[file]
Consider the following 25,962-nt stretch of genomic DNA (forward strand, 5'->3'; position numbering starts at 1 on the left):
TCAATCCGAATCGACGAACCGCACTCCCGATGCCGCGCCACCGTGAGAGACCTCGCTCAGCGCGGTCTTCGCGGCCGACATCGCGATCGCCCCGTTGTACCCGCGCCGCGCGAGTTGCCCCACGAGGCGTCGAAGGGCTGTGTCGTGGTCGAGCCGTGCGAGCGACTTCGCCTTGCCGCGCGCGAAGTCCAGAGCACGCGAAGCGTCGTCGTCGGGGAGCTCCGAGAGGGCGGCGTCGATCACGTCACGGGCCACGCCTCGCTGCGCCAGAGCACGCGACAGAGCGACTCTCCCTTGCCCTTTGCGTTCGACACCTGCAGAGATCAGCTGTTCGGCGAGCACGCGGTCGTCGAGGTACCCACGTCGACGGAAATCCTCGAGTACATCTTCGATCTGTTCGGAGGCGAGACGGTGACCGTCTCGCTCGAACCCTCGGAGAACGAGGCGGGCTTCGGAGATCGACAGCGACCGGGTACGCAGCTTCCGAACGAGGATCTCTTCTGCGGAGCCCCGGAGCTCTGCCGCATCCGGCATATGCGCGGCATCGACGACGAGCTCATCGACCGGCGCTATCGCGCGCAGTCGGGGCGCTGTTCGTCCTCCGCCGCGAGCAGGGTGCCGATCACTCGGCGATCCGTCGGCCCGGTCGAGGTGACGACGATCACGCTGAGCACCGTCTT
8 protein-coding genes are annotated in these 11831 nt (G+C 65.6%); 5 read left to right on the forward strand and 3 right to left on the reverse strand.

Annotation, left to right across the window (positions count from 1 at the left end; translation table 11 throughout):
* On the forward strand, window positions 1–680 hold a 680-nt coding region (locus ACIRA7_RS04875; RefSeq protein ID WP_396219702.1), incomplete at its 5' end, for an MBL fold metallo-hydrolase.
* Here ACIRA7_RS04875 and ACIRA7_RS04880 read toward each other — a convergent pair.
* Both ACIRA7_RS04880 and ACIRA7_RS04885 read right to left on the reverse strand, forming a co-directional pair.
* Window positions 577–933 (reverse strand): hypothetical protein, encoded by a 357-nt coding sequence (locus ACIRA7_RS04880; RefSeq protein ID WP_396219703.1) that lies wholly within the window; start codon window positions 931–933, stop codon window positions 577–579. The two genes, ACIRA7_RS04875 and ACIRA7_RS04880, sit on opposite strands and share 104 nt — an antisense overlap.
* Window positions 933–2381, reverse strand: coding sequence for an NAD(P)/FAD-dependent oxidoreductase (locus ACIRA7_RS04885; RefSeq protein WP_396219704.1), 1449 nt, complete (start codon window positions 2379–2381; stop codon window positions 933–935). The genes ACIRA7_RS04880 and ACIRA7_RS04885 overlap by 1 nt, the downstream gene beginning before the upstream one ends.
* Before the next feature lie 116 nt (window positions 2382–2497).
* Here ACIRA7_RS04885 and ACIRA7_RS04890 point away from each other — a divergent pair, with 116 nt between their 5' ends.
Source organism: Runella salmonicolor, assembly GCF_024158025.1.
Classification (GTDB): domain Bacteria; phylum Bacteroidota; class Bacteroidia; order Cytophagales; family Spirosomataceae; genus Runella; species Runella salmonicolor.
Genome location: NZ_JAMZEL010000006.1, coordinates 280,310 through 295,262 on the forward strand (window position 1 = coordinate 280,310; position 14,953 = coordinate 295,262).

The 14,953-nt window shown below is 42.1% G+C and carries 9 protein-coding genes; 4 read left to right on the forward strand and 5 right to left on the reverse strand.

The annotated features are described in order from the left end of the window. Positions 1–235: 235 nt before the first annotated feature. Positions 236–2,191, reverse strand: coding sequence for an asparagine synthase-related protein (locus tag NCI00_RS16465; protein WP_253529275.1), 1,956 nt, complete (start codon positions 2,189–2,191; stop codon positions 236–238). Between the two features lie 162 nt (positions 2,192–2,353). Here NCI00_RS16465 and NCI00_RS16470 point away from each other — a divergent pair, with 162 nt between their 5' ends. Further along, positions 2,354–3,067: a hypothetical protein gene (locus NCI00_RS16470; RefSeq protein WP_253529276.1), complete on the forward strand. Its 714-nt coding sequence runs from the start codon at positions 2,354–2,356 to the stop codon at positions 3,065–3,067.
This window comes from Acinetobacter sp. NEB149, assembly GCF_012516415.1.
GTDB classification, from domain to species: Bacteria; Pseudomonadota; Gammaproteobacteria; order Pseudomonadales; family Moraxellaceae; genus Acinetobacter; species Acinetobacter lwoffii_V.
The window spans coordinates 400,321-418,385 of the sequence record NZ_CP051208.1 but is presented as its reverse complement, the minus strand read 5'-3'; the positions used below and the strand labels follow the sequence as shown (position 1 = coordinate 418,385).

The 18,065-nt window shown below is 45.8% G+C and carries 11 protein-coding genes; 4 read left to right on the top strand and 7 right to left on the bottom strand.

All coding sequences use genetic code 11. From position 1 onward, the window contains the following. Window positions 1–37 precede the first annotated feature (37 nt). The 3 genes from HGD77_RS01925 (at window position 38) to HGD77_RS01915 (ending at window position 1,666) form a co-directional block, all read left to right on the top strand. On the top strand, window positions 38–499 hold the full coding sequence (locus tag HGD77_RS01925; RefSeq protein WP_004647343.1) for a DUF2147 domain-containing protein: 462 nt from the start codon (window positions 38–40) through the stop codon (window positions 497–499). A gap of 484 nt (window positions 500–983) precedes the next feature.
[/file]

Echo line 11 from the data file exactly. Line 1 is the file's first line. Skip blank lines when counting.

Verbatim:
* Here ACIRA7_RS04885 and ACIRA7_RS04890 point away from each other — a divergent pair, with 116 nt between their 5' ends.